Unless one grows up on the dangerous streets of Chicago’s South Side, they could not possible understand the circumstances which rule the streets there. Once having interviewed a previous South Side resident, the grizzly details of four decades ago became evident. Are things worse today than when this man grew up there? Statistics will provide that answer.
Just last weekend, during the July 4th holiday weekend, lat Thursday, July 3rd until early Monday, July 7th, 82 people were shot on the streets of Chicago; 14 of those individuals were fatalities. This brought the total number of homicides to 185 in the first half of 2014 alone.
Comparatively speaking, however, this is nothing compared to the violence experienced in 1974 when 970 homicides occurred that year. According to the website, it only took 80 minutes into the New Year for the first homicide to occur. It was no wonder that this man has such a skewed vision on life and that his days of gang violence, drinking and drugs did not take his life. Somehow he managed to escape and is still alive to tell about it even though he had been shot and stabbed, some violence taking place multiple times in his life.
Parents caught up in living in areas of concern either tend to ignore or acquiesce to the threats of the streets. Many single mothers or even two-parent working families do not have the means to provide their child with a sitter, much less a nanny or an au pair like parents in wealthy areas of the city and suburbs do. The mothers here cannot possibly make the decision to be stay-at-home mothers either!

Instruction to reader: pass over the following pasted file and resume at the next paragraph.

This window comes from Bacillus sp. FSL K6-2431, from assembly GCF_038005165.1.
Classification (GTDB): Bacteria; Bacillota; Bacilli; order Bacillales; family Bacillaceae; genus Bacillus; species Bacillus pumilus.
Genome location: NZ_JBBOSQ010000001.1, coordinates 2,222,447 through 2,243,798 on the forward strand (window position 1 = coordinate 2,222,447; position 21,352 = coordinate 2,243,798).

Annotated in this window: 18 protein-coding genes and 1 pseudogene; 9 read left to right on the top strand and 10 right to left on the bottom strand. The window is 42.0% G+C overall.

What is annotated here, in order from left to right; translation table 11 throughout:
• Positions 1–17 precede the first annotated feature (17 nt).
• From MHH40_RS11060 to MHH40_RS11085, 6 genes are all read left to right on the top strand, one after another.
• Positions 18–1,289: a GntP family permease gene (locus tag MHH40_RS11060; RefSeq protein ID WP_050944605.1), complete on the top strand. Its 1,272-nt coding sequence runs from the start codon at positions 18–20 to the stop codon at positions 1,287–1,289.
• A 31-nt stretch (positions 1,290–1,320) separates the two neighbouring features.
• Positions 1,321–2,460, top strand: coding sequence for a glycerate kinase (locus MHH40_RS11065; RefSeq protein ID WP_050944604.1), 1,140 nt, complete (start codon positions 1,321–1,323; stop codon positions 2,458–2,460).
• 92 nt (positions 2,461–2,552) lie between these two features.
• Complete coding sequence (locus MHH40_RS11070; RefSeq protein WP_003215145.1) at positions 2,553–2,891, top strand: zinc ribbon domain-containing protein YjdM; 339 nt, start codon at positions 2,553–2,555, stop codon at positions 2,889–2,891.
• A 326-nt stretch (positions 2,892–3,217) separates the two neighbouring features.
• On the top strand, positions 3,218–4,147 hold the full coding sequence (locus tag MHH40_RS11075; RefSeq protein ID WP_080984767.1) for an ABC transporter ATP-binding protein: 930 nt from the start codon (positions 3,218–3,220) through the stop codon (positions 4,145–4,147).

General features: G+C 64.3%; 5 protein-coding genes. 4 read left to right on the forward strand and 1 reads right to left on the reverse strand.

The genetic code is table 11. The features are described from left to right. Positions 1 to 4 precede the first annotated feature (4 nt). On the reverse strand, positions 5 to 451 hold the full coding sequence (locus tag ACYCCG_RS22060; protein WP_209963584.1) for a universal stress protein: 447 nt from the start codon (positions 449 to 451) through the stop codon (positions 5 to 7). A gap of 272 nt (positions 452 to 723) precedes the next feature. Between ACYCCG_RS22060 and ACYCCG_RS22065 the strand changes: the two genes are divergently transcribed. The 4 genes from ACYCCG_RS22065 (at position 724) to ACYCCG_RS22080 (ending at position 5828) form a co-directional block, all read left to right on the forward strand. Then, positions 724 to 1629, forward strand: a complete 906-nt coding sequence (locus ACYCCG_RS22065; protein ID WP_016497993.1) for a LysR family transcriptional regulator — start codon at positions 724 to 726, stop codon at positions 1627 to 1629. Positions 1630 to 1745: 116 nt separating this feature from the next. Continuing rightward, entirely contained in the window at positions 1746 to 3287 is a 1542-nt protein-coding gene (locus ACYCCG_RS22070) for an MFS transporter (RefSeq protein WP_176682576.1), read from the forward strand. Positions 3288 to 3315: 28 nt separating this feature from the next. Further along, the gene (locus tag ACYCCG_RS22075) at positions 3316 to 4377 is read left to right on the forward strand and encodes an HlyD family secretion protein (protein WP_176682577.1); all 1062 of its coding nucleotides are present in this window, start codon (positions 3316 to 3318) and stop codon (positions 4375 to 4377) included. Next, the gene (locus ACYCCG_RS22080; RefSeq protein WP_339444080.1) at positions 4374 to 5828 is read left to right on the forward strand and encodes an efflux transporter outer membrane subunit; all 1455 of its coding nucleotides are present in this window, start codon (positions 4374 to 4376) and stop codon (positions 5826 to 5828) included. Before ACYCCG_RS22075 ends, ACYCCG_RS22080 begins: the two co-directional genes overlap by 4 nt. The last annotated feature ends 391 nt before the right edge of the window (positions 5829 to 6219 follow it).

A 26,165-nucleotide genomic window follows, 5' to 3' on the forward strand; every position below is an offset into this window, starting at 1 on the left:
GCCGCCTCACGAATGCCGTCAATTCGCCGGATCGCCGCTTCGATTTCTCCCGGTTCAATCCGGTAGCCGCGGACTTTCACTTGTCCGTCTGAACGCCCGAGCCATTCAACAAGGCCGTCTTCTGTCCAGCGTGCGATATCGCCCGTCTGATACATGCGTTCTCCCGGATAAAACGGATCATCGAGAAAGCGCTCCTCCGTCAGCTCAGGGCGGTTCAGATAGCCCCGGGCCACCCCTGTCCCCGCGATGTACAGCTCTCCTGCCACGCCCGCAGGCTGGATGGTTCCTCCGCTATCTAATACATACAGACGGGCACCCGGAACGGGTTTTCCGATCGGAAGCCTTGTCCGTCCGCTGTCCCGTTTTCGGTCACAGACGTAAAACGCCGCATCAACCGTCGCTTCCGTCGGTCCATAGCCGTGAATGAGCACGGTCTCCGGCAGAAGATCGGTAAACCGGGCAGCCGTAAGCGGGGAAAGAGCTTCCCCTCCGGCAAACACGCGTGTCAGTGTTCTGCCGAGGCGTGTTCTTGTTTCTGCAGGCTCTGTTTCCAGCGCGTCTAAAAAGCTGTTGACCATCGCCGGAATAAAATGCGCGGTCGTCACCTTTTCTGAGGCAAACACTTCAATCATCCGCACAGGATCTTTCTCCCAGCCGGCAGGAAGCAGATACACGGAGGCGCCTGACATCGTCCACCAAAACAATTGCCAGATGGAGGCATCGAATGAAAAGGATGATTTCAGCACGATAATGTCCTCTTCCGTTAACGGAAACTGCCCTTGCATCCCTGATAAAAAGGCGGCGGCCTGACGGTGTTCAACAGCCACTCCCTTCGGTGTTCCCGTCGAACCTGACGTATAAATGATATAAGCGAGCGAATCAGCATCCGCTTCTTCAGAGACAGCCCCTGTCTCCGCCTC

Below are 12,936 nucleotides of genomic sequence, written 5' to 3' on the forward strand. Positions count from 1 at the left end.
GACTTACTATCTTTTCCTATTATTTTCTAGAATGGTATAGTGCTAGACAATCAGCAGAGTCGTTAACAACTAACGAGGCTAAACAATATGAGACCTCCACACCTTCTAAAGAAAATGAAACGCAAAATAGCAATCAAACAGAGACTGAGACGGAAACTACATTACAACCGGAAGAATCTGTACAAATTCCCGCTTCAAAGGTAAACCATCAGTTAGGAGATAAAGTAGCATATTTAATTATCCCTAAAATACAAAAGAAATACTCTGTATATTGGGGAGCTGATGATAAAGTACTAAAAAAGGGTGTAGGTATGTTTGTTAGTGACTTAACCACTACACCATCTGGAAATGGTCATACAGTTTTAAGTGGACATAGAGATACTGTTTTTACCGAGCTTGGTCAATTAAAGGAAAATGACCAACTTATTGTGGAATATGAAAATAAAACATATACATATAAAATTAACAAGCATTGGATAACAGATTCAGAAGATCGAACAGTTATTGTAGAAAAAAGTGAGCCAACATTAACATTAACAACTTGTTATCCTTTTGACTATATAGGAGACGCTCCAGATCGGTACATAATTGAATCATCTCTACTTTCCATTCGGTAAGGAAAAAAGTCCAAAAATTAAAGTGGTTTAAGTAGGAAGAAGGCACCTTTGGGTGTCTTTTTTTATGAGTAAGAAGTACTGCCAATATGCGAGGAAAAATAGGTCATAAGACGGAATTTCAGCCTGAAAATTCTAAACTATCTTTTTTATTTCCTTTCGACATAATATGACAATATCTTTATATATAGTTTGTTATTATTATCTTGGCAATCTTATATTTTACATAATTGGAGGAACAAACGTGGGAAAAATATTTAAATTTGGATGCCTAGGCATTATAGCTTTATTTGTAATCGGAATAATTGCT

Many times kids are left to their own devices once they are old enough to look after themselves and/or their siblings. This is where trouble abides – and continues even after the parent or parents get home as they may work long hours or multiple jobs just to get by.
In poorer areas of the United States, drinking, drugs and gun violence have become the norm. In large cities, the added threat of gang violence takes effect. In many circumstances, when a child joins a gang, they are simply looking for a ‘home’ of sorts; a place where they belong and people that they can call ‘family.’
Parenting in seemingly ‘hopeless’ situations must be difficult. Those stuck in these areas are left wondering if becoming a parent was wise for even if they are able to keep their kids off the streets, it is no guarantee that their child will not be in the wrong place at the wrong time and end up in a bad situation – or worse, dead because of it.
There has to be something done in order for parents and children in hostile areas to feel as though this life has not already been decided for them. Statistics prove that things have gotten better over the past four decades. We just need to find even more improvement from there!